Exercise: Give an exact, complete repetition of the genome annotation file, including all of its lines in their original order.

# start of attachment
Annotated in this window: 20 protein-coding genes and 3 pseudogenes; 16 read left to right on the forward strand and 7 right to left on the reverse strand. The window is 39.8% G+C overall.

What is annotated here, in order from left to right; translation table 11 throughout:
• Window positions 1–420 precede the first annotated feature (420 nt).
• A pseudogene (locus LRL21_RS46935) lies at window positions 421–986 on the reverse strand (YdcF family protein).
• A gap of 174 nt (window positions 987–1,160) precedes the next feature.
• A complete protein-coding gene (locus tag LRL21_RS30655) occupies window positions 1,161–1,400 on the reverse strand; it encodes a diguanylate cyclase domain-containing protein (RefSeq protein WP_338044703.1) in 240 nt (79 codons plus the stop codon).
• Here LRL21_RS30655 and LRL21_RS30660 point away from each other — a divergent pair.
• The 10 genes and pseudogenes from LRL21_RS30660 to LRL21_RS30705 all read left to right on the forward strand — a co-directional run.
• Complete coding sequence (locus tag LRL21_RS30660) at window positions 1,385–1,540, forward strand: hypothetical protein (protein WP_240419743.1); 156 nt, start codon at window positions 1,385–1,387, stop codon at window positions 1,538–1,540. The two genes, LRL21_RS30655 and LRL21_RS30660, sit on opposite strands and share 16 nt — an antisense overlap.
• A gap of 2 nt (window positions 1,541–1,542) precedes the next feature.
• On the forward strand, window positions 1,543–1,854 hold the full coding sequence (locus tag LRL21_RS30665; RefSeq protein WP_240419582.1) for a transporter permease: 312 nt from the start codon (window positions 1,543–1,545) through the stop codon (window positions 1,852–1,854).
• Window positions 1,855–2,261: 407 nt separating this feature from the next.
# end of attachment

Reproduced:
Annotated in this window: 20 protein-coding genes and 3 pseudogenes; 16 read left to right on the forward strand and 7 right to left on the reverse strand. The window is 39.8% G+C overall.

What is annotated here, in order from left to right; translation table 11 throughout:
• Window positions 1–420 precede the first annotated feature (420 nt).
• A pseudogene (locus LRL21_RS46935) lies at window positions 421–986 on the reverse strand (YdcF family protein).
• A gap of 174 nt (window positions 987–1,160) precedes the next feature.
• A complete protein-coding gene (locus tag LRL21_RS30655) occupies window positions 1,161–1,400 on the reverse strand; it encodes a diguanylate cyclase domain-containing protein (RefSeq protein WP_338044703.1) in 240 nt (79 codons plus the stop codon).
• Here LRL21_RS30655 and LRL21_RS30660 point away from each other — a divergent pair.
• The 10 genes and pseudogenes from LRL21_RS30660 to LRL21_RS30705 all read left to right on the forward strand — a co-directional run.
• Complete coding sequence (locus tag LRL21_RS30660) at window positions 1,385–1,540, forward strand: hypothetical protein (protein WP_240419743.1); 156 nt, start codon at window positions 1,385–1,387, stop codon at window positions 1,538–1,540. The two genes, LRL21_RS30655 and LRL21_RS30660, sit on opposite strands and share 16 nt — an antisense overlap.
• A gap of 2 nt (window positions 1,541–1,542) precedes the next feature.
• On the forward strand, window positions 1,543–1,854 hold the full coding sequence (locus tag LRL21_RS30665; RefSeq protein WP_240419582.1) for a transporter permease: 312 nt from the start codon (window positions 1,543–1,545) through the stop codon (window positions 1,852–1,854).
• Window positions 1,855–2,261: 407 nt separating this feature from the next.